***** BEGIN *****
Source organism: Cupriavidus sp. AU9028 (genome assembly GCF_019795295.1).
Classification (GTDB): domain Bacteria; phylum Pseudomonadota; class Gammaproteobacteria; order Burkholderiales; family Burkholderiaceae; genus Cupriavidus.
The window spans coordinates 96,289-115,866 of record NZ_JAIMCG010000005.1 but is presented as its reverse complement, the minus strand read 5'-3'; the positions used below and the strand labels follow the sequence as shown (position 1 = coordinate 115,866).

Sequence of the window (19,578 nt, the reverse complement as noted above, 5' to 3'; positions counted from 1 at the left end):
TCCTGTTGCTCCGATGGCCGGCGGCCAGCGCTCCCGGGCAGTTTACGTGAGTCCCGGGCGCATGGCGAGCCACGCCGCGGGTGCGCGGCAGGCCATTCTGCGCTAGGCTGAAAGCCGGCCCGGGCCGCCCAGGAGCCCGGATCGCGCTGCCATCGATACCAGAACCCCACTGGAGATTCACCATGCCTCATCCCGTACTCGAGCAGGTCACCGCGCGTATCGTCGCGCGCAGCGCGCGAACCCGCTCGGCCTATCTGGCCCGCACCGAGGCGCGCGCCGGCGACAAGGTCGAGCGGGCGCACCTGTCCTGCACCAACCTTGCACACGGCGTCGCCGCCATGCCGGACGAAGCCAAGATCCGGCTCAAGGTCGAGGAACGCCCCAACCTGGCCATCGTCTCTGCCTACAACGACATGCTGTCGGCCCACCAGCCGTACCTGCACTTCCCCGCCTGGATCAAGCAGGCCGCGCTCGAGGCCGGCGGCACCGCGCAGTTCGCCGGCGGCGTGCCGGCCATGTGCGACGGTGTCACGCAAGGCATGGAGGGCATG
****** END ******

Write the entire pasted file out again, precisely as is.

Source organism: Cupriavidus sp. AU9028 (genome assembly GCF_019795295.1).
Classification (GTDB): domain Bacteria; phylum Pseudomonadota; class Gammaproteobacteria; order Burkholderiales; family Burkholderiaceae; genus Cupriavidus.
The window spans coordinates 96,289-115,866 of record NZ_JAIMCG010000005.1 but is presented as its reverse complement, the minus strand read 5'-3'; the positions used below and the strand labels follow the sequence as shown (position 1 = coordinate 115,866).

Sequence of the window (19,578 nt, the reverse complement as noted above, 5' to 3'; positions counted from 1 at the left end):
TCCTGTTGCTCCGATGGCCGGCGGCCAGCGCTCCCGGGCAGTTTACGTGAGTCCCGGGCGCATGGCGAGCCACGCCGCGGGTGCGCGGCAGGCCATTCTGCGCTAGGCTGAAAGCCGGCCCGGGCCGCCCAGGAGCCCGGATCGCGCTGCCATCGATACCAGAACCCCACTGGAGATTCACCATGCCTCATCCCGTACTCGAGCAGGTCACCGCGCGTATCGTCGCGCGCAGCGCGCGAACCCGCTCGGCCTATCTGGCCCGCACCGAGGCGCGCGCCGGCGACAAGGTCGAGCGGGCGCACCTGTCCTGCACCAACCTTGCACACGGCGTCGCCGCCATGCCGGACGAAGCCAAGATCCGGCTCAAGGTCGAGGAACGCCCCAACCTGGCCATCGTCTCTGCCTACAACGACATGCTGTCGGCCCACCAGCCGTACCTGCACTTCCCCGCCTGGATCAAGCAGGCCGCGCTCGAGGCCGGCGGCACCGCGCAGTTCGCCGGCGGCGTGCCGGCCATGTGCGACGGTGTCACGCAAGGCATGGAGGGCATG